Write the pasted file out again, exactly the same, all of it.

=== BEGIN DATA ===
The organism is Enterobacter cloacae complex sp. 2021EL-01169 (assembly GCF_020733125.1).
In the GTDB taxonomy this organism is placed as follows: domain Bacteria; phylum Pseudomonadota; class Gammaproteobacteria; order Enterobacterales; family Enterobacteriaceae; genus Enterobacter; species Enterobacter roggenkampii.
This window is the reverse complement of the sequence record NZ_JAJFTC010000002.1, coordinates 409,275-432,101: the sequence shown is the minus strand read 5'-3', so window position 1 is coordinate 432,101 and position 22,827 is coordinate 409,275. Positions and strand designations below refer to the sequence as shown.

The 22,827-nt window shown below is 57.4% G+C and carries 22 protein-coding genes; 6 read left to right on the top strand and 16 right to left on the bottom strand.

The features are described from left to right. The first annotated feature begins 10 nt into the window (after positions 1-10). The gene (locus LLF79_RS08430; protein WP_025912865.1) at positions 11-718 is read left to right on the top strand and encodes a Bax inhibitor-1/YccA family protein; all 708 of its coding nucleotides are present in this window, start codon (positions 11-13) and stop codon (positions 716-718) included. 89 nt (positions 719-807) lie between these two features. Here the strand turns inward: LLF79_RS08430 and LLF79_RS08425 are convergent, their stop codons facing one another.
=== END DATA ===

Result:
The organism is Enterobacter cloacae complex sp. 2021EL-01169 (assembly GCF_020733125.1).
In the GTDB taxonomy this organism is placed as follows: domain Bacteria; phylum Pseudomonadota; class Gammaproteobacteria; order Enterobacterales; family Enterobacteriaceae; genus Enterobacter; species Enterobacter roggenkampii.
This window is the reverse complement of the sequence record NZ_JAJFTC010000002.1, coordinates 409,275-432,101: the sequence shown is the minus strand read 5'-3', so window position 1 is coordinate 432,101 and position 22,827 is coordinate 409,275. Positions and strand designations below refer to the sequence as shown.

The 22,827-nt window shown below is 57.4% G+C and carries 22 protein-coding genes; 6 read left to right on the top strand and 16 right to left on the bottom strand.

The features are described from left to right. The first annotated feature begins 10 nt into the window (after positions 1-10). The gene (locus LLF79_RS08430; protein WP_025912865.1) at positions 11-718 is read left to right on the top strand and encodes a Bax inhibitor-1/YccA family protein; all 708 of its coding nucleotides are present in this window, start codon (positions 11-13) and stop codon (positions 716-718) included. 89 nt (positions 719-807) lie between these two features. Here the strand turns inward: LLF79_RS08430 and LLF79_RS08425 are convergent, their stop codons facing one another.